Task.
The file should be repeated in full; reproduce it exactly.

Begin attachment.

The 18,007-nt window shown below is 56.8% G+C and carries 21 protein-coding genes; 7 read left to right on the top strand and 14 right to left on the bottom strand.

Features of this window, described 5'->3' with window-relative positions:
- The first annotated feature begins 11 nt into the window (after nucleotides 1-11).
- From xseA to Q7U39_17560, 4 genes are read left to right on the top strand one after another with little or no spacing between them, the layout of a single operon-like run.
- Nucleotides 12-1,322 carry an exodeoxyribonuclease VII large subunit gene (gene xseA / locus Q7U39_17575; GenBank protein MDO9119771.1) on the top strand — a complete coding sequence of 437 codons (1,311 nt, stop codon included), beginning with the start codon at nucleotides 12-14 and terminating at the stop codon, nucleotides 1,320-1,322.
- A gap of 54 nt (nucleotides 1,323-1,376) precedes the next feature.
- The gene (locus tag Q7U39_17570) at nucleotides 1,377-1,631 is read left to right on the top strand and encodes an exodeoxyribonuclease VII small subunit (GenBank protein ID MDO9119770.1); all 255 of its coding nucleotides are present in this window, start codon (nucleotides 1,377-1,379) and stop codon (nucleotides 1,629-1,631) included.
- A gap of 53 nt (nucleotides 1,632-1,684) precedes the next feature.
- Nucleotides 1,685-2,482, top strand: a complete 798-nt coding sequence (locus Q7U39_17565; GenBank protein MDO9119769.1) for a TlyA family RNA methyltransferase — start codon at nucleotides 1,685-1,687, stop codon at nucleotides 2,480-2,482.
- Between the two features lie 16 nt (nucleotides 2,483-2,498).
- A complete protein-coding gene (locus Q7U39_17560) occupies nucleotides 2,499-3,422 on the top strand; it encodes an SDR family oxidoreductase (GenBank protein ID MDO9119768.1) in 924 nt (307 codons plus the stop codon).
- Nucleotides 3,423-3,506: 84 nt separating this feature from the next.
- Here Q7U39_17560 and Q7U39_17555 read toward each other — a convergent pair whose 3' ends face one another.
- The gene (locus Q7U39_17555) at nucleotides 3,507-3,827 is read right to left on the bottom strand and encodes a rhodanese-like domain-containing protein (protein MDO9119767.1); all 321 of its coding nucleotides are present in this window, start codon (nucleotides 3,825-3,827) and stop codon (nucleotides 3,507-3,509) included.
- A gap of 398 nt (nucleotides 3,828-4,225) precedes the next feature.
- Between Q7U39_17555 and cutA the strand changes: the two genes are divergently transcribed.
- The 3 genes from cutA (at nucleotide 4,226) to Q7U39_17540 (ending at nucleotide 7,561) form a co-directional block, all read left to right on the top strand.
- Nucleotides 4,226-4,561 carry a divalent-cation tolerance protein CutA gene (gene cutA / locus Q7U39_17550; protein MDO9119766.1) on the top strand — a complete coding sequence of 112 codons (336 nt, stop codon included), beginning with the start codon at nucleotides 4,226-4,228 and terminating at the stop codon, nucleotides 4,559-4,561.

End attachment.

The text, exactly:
The 18,007-nt window shown below is 56.8% G+C and carries 21 protein-coding genes; 7 read left to right on the top strand and 14 right to left on the bottom strand.

Features of this window, described 5'->3' with window-relative positions:
- The first annotated feature begins 11 nt into the window (after nucleotides 1-11).
- From xseA to Q7U39_17560, 4 genes are read left to right on the top strand one after another with little or no spacing between them, the layout of a single operon-like run.
- Nucleotides 12-1,322 carry an exodeoxyribonuclease VII large subunit gene (gene xseA / locus Q7U39_17575; GenBank protein MDO9119771.1) on the top strand — a complete coding sequence of 437 codons (1,311 nt, stop codon included), beginning with the start codon at nucleotides 12-14 and terminating at the stop codon, nucleotides 1,320-1,322.
- A gap of 54 nt (nucleotides 1,323-1,376) precedes the next feature.
- The gene (locus tag Q7U39_17570) at nucleotides 1,377-1,631 is read left to right on the top strand and encodes an exodeoxyribonuclease VII small subunit (GenBank protein ID MDO9119770.1); all 255 of its coding nucleotides are present in this window, start codon (nucleotides 1,377-1,379) and stop codon (nucleotides 1,629-1,631) included.
- A gap of 53 nt (nucleotides 1,632-1,684) precedes the next feature.
- Nucleotides 1,685-2,482, top strand: a complete 798-nt coding sequence (locus Q7U39_17565; GenBank protein MDO9119769.1) for a TlyA family RNA methyltransferase — start codon at nucleotides 1,685-1,687, stop codon at nucleotides 2,480-2,482.
- Between the two features lie 16 nt (nucleotides 2,483-2,498).
- A complete protein-coding gene (locus Q7U39_17560) occupies nucleotides 2,499-3,422 on the top strand; it encodes an SDR family oxidoreductase (GenBank protein ID MDO9119768.1) in 924 nt (307 codons plus the stop codon).
- Nucleotides 3,423-3,506: 84 nt separating this feature from the next.
- Here Q7U39_17560 and Q7U39_17555 read toward each other — a convergent pair whose 3' ends face one another.
- The gene (locus Q7U39_17555) at nucleotides 3,507-3,827 is read right to left on the bottom strand and encodes a rhodanese-like domain-containing protein (protein MDO9119767.1); all 321 of its coding nucleotides are present in this window, start codon (nucleotides 3,825-3,827) and stop codon (nucleotides 3,507-3,509) included.
- A gap of 398 nt (nucleotides 3,828-4,225) precedes the next feature.
- Between Q7U39_17555 and cutA the strand changes: the two genes are divergently transcribed.
- The 3 genes from cutA (at nucleotide 4,226) to Q7U39_17540 (ending at nucleotide 7,561) form a co-directional block, all read left to right on the top strand.
- Nucleotides 4,226-4,561 carry a divalent-cation tolerance protein CutA gene (gene cutA / locus Q7U39_17550; protein MDO9119766.1) on the top strand — a complete coding sequence of 112 codons (336 nt, stop codon included), beginning with the start codon at nucleotides 4,226-4,228 and terminating at the stop codon, nucleotides 4,559-4,561.